We need to build strong foundations, institutions and networks to fight terror. We should use the positive energy and skills of citizens to protect the country against any attempts at undermining its stability. We need to enhance our counter-terrorism mechanism at both citizen and government level in the following ways.

    1. Give up individual freedom
    We citizens should be ready to give up individual freedoms if situation warrants for increasing our national security. When there is a threat people should realize the urgent need of security. We should make our properties and ourselves available for searches. We should participate in collective risk management.
    2. Political and religious alienation
    We should not alienate fellow citizens on the basis of their political and religious beliefs. We should never create an environment where terrorism can take root. We should never blame a religion or group in the name of terrorism, as this will bring success to the terrorists.

    3. Citizen Soilders

    The greatest source for dealing with the challenges of terror is the citizens outside government. They are the one who can tell -who the extremists are; where they live-. Involvement of all peace loving citizens, irrespective of caste, colour and creed is the need of the hour to fight terrorism. By involvement I mean ‘state of alertness’ and penchant for smelling rat 24 hours, wherever one is.
    We need to draw them into volunteering and speaking.


    4. Training on counter-terrorism to the forces.

    Adequate training on counter-terrorism for Army, Navy, Air Force, Coast Guard, various security or paramilitary forces (includes Border Security Force, Assam Rifles, National Security Guards, Indo-Tibetan Border Police, Special Frontier Force, Central Reserve Police Force, Central Industrial Security Force, Railway Protection Force, and Defense Security Corps).

    5. A central agency to tackle terrorism

    A central agency with extensive powers similar to IB and RAW with roots in all states should be created to tackle terrorism. They should have substantial presence in the states near our borders.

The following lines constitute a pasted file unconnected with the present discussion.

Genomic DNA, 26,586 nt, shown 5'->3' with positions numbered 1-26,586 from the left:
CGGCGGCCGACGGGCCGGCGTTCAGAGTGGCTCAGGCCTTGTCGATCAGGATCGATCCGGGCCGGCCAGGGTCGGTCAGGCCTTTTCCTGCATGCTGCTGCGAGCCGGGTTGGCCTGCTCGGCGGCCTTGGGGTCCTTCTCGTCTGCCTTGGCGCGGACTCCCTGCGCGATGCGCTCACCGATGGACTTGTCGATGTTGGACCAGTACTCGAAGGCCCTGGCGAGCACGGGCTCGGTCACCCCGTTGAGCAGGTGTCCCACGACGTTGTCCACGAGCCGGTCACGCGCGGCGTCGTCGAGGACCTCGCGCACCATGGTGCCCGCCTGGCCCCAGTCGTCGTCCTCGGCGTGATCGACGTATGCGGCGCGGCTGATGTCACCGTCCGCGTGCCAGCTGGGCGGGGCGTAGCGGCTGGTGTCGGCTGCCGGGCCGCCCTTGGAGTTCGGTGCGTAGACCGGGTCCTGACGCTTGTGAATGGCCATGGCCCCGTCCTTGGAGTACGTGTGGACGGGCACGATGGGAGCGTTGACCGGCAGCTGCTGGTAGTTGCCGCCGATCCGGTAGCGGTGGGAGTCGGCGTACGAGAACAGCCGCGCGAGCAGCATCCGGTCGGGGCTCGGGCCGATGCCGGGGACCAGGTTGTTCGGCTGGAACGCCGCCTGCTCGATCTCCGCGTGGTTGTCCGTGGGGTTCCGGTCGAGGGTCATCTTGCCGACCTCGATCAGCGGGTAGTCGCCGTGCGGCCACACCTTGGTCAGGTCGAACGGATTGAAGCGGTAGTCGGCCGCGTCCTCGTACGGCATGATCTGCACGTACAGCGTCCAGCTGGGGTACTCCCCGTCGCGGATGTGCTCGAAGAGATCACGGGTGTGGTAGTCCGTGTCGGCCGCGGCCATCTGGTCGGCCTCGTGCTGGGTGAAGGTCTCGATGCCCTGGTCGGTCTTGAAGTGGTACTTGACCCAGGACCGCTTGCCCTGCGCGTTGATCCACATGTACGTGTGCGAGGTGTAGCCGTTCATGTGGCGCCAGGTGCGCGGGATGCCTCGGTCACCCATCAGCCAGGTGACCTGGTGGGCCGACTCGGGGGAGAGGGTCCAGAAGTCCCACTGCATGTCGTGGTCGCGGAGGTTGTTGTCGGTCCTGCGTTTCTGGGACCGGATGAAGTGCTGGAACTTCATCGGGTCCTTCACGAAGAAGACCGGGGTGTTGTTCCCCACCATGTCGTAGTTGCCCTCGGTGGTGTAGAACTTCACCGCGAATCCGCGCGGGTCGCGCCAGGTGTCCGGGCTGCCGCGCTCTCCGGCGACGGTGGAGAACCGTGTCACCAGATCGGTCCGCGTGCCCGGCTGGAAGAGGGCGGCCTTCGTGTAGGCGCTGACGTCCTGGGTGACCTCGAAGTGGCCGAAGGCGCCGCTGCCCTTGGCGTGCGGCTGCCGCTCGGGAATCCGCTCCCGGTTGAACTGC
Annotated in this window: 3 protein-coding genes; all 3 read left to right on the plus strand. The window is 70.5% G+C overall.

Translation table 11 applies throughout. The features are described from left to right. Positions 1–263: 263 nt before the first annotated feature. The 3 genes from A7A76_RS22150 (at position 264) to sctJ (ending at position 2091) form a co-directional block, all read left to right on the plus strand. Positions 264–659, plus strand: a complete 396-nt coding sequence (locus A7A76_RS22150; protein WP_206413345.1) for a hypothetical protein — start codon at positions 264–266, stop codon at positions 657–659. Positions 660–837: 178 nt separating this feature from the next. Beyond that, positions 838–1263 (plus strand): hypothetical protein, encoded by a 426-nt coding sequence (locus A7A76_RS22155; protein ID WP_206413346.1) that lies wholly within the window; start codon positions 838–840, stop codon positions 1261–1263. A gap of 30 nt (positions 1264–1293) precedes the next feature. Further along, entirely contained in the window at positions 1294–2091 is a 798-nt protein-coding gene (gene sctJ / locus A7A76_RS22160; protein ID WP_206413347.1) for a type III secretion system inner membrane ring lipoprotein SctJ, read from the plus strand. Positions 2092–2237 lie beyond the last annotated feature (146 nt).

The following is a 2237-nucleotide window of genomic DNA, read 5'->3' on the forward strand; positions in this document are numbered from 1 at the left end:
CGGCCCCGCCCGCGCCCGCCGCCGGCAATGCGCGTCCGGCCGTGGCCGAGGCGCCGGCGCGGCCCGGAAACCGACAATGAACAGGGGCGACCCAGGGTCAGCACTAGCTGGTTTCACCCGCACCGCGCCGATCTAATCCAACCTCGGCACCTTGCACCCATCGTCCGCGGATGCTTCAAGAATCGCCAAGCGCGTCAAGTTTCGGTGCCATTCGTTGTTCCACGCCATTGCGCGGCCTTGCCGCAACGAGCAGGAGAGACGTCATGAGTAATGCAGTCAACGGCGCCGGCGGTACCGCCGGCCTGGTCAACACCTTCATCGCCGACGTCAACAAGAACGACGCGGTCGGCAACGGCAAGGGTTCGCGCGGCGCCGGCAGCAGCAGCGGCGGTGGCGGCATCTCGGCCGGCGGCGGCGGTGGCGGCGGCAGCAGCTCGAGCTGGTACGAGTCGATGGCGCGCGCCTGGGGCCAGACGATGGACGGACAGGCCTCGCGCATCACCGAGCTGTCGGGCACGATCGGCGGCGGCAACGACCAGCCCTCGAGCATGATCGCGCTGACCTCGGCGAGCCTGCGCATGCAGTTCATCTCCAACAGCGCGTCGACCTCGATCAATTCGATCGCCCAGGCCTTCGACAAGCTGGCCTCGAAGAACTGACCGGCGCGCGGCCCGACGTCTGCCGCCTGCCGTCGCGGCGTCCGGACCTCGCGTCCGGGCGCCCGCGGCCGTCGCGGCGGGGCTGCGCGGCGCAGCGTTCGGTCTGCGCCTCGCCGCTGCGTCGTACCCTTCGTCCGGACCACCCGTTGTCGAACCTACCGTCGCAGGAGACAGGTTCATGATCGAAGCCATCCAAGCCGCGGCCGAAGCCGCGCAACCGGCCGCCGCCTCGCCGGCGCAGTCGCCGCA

(The writer Vinod Kuriakose can be contacted at [email protected] or visit his website

  • I found this post very interesting because it goes back to a very basic problem of distrust in the judiciary to render justice. It is especially interesting because this lack of trust comes from the lawyers who themselves form a part of the judiciary. There are chances that the boycott plan might actually backfire. Judges are usually known to argue on the side of the party which in their opinion is inadequately or poorly represented. They usually do this by posing questions in the form of rebutting to the opposite party. In fact there maybe cases which are won because the lawyer was bad and the judge was just very impressed by his own arguments which he was forced to make in the place of that lawyer. In any case,the twisted idea of justice which this boycott intends to uphold isnt going to bring any winners with it.

  • Inability to procure witnesses or obtain sufficient evidence is a product of inefficiency that looms large in the way investigations are carried out ( Compare investigations by UP Police and CBI in Aarushi Murder Case). This could pose an eventual problem at prosecution stage before the court, which the court is free to adjudicate adjusting the “sufficiency” of evidence with reference to nature of a crime.

    This problem does not give a license to lawyers to digress from their duties or to anyway be a part of conpiracy to commit judicial murder.

    Emphasis in the post has been on duties of lawyer’s and not so much on “distrust in the judiciary”. This posts raises doubts on nature and quality of justice vis-a-vis judiciary to the extent of lawyers’ role as officers of the courts. Where lawyers refuse to appear for accussed, courts would also be constrained to ensure the trial lingers on as acquittal would be opposed by media and through them by the masses, and conviction would be difficult to sustain at appellate level. (This is despite, Supreme Court’s reason to hang someone for satisfaction of collective conscience of the country).

    Further, it is one thing to cooperate with investigative agencies as law abiding citizen, and another to surrender rights and liberty which have been obtained by the people after centuries of struggle. These are two extreme ends of a spectrum.

    Commenting on need for a special force to combat terrorism is beyond the scope of this post, but it must be unequivocally stated that suggested army of “citizen soldiers” could actually translate into ‘Sulwa Judum’ – which for our purpose be an organization of anarchist supported and funded by a republican government.

    It has been summarized well that “the twisted idea of justice which this boycott intends to uphold isnt going to bring any winners with it.”